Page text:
Intercity bus service companies are nimble, something that high speed passenger rail can never be. Ben Austen of Bloomberg Businessweek observes that
“The bus simply uses existing roads, requiring no policy debates, government funding, or land management studies. It needs only a curb and a sign. Bus companies are also able to gauge demand quickly, gather rider input online, then alter pickup locations or routes just by posting changes to their websites.
The comparison with rail is revealing. Consider that even after the Obama Administration budgeted $10.4 billion in federal stimulus money to jump-start high-speed rail projects around the country, the states had to submit proposals, federal transportation officials had to select the most viable ones, and state and federal governments had to negotiate these plans with the freight companies that own most of the nation’s track. After all that, politicians, citing budget shortfalls, ended up scuttling many of the plans (The MegaBus Effect).”
That nimbleness, combined with the growth of intercity bus service, has caused some free market think tanks to believe we should rethink investing in high-speed rail. Baruch Feigenbaum of the Reason Foundation comments:
“While much of the U.S. transportation world is entranced with the prospects of high-speed rail, intercity buses are surging in popularity. Buses use existing infrastructure, are one of the safest travel methods, provide the lowest travel costs of any intercity transportation option and require almost no subsidy. The table at the bottom of the page shows that buses are often quicker and cheaper than rail alternatives” (“Intercity Buses are the Cost Effective Transportation Option).
Randall O’Toole at the Cato Institute says:
“Despite the hype about high-speed rail, intercity buses are proving to be a far superior mode of transportation for travelers who choose not to drive or fly distances of about 100 to 300 miles or so. The buses are safer, more energy efficient, and—despite Amtrak’s huge subsidies— far less costly to ride than intercity trains.”
O’Toole’s 12-page report, “Intercity Buses: The Forgotten Mode,” includes a good history of how the intercity bus mode grew from its lowest level in decades in 2006 to become today’s fastest growing transportation mode.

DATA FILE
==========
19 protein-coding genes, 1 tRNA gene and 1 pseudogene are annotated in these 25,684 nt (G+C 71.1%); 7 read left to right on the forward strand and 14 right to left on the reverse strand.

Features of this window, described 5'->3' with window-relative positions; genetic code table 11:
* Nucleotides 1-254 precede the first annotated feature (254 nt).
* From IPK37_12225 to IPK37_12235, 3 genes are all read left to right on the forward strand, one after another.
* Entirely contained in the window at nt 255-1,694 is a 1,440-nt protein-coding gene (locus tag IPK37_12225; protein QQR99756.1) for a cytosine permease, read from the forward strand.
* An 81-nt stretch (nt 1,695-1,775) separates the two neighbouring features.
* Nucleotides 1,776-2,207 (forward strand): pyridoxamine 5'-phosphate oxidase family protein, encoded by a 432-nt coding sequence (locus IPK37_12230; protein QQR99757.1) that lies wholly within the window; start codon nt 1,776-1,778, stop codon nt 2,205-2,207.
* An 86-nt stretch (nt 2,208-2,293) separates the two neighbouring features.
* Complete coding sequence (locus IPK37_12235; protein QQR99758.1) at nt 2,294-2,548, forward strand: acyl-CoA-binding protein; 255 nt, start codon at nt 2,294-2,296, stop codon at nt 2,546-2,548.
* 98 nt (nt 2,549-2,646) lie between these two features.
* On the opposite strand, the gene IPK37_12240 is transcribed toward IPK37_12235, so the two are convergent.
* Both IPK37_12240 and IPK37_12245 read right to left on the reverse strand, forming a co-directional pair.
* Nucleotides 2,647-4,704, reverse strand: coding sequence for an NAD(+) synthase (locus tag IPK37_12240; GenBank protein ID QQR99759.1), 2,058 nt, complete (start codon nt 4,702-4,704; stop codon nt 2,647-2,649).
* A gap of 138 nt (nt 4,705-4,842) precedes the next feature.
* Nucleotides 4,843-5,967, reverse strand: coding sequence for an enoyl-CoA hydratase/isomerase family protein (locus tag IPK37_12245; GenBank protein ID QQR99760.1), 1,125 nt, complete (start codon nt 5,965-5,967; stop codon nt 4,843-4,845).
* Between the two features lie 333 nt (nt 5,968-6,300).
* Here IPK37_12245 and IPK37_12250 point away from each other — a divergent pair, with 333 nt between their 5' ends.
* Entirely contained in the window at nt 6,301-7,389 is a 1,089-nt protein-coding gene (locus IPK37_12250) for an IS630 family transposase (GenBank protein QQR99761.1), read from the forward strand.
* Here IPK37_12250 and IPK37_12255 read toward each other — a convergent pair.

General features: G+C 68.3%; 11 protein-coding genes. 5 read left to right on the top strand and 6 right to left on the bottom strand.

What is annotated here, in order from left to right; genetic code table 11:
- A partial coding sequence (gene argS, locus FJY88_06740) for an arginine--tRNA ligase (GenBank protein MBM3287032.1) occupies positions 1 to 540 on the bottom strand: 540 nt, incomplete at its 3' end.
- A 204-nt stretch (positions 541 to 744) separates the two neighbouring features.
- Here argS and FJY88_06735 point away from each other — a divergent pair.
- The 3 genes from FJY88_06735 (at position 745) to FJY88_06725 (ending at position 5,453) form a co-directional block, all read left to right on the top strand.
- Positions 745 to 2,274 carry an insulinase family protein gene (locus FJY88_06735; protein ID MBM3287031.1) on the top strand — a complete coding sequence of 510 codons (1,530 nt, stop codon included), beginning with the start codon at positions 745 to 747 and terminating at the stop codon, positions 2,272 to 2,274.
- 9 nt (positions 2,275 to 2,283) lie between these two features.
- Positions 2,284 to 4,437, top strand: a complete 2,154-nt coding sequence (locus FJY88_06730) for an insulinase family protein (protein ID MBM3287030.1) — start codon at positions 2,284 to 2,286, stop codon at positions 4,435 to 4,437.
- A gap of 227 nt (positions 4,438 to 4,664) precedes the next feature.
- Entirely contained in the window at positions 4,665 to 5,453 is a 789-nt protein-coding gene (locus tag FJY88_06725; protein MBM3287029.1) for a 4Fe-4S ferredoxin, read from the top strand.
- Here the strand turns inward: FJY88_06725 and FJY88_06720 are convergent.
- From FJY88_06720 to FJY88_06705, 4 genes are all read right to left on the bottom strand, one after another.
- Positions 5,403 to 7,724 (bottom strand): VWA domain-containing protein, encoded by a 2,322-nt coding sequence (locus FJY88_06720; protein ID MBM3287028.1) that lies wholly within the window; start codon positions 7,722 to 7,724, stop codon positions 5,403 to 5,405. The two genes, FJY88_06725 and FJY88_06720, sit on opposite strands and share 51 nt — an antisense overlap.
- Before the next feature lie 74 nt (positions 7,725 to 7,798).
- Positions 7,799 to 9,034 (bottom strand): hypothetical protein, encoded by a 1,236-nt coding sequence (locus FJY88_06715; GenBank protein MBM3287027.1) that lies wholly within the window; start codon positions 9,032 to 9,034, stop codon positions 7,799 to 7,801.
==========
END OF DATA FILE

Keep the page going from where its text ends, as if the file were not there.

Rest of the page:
Mike Ennis of the Washington Policy Center argues that
“Washington State officials should get out of the high speed rail business. It loses millions of dollars per year and more importantly, it competes with private sector companies that also provide intercity transportation, like charter buses and airlines.
Using public taxes to artificially shift demand from an efficient sector of the economy (airlines and charter bus companies) to one that loses money (Amtrak) is a waste of resources and places hometown businesses at a competitive disadvantage.” (“Washington’s support of Amtrak is unfair and harms private intercity transit companies”).
“The Megabus Effect,” Business Week
“Intercity Bus Travel Roars Back,” Governing Magazine
“The High-Tech Bus Is The Fastest Growing Form of Intercity Transportation,” Transportation Nation
The Chadwick Institute has two relevant studies (which can be downloaded here):
“Privacy Invades Public Space: The Growing Use of Portable Electronic Technology on Intercity Buses, Trains and Planes”. Our national study showing how the growing use of portable electronic technology among intercity air, rail, and bus passengers is having transformative effects on travel behavior across the United States.
“Who Rides Curbside Buses: A Survey of Passengers on Curbside Bus Lines in Six East and Midwest Cities.” Provides survey results from 750 curbside and conventional bus passengers in six cities, including analysis of how traffic is being diverted from other modes.